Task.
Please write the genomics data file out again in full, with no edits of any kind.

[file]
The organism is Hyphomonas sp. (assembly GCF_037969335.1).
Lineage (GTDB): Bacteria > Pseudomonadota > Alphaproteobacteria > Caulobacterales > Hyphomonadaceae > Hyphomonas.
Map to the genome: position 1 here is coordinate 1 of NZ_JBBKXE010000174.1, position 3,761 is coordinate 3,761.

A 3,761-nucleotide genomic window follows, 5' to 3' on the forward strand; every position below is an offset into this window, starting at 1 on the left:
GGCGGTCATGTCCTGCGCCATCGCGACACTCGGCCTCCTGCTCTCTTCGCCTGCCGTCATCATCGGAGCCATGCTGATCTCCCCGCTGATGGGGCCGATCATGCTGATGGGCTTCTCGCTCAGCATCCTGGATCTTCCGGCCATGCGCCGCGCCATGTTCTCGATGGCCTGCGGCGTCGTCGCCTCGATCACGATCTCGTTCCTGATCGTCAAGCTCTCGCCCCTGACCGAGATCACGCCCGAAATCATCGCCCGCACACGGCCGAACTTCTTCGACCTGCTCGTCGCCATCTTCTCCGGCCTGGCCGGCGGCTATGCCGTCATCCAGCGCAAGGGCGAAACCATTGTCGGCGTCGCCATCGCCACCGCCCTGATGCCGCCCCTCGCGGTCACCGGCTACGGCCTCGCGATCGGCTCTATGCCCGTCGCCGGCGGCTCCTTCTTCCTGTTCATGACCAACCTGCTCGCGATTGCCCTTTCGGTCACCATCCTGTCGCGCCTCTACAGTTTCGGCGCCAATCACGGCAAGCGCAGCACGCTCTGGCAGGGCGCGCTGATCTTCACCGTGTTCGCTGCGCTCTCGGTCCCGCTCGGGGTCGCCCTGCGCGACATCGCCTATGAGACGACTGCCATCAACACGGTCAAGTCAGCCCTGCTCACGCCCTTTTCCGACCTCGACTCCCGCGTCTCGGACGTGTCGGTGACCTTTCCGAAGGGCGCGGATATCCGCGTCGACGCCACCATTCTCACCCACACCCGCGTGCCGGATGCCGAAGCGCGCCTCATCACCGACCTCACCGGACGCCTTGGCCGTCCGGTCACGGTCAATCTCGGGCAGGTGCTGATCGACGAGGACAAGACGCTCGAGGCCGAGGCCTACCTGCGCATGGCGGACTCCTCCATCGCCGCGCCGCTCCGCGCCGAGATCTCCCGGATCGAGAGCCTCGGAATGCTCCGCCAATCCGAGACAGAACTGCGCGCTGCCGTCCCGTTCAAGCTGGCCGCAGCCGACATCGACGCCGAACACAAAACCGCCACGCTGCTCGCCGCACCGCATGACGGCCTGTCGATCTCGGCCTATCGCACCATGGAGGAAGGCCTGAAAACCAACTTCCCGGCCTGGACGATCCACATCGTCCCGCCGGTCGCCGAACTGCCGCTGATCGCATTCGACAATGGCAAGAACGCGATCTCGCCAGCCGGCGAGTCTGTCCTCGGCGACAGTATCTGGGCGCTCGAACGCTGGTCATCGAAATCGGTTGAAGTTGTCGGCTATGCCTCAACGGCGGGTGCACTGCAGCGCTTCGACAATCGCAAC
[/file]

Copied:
The organism is Hyphomonas sp. (assembly GCF_037969335.1).
Lineage (GTDB): Bacteria > Pseudomonadota > Alphaproteobacteria > Caulobacterales > Hyphomonadaceae > Hyphomonas.
Map to the genome: position 1 here is coordinate 1 of NZ_JBBKXE010000174.1, position 3,761 is coordinate 3,761.

A 3,761-nucleotide genomic window follows, 5' to 3' on the forward strand; every position below is an offset into this window, starting at 1 on the left:
GGCGGTCATGTCCTGCGCCATCGCGACACTCGGCCTCCTGCTCTCTTCGCCTGCCGTCATCATCGGAGCCATGCTGATCTCCCCGCTGATGGGGCCGATCATGCTGATGGGCTTCTCGCTCAGCATCCTGGATCTTCCGGCCATGCGCCGCGCCATGTTCTCGATGGCCTGCGGCGTCGTCGCCTCGATCACGATCTCGTTCCTGATCGTCAAGCTCTCGCCCCTGACCGAGATCACGCCCGAAATCATCGCCCGCACACGGCCGAACTTCTTCGACCTGCTCGTCGCCATCTTCTCCGGCCTGGCCGGCGGCTATGCCGTCATCCAGCGCAAGGGCGAAACCATTGTCGGCGTCGCCATCGCCACCGCCCTGATGCCGCCCCTCGCGGTCACCGGCTACGGCCTCGCGATCGGCTCTATGCCCGTCGCCGGCGGCTCCTTCTTCCTGTTCATGACCAACCTGCTCGCGATTGCCCTTTCGGTCACCATCCTGTCGCGCCTCTACAGTTTCGGCGCCAATCACGGCAAGCGCAGCACGCTCTGGCAGGGCGCGCTGATCTTCACCGTGTTCGCTGCGCTCTCGGTCCCGCTCGGGGTCGCCCTGCGCGACATCGCCTATGAGACGACTGCCATCAACACGGTCAAGTCAGCCCTGCTCACGCCCTTTTCCGACCTCGACTCCCGCGTCTCGGACGTGTCGGTGACCTTTCCGAAGGGCGCGGATATCCGCGTCGACGCCACCATTCTCACCCACACCCGCGTGCCGGATGCCGAAGCGCGCCTCATCACCGACCTCACCGGACGCCTTGGCCGTCCGGTCACGGTCAATCTCGGGCAGGTGCTGATCGACGAGGACAAGACGCTCGAGGCCGAGGCCTACCTGCGCATGGCGGACTCCTCCATCGCCGCGCCGCTCCGCGCCGAGATCTCCCGGATCGAGAGCCTCGGAATGCTCCGCCAATCCGAGACAGAACTGCGCGCTGCCGTCCCGTTCAAGCTGGCCGCAGCCGACATCGACGCCGAACACAAAACCGCCACGCTGCTCGCCGCACCGCATGACGGCCTGTCGATCTCGGCCTATCGCACCATGGAGGAAGGCCTGAAAACCAACTTCCCGGCCTGGACGATCCACATCGTCCCGCCGGTCGCCGAACTGCCGCTGATCGCATTCGACAATGGCAAGAACGCGATCTCGCCAGCCGGCGAGTCTGTCCTCGGCGACAGTATCTGGGCGCTCGAACGCTGGTCATCGAAATCGGTTGAAGTTGTCGGCTATGCCTCAACGGCGGGTGCACTGCAGCGCTTCGACAATCGCAAC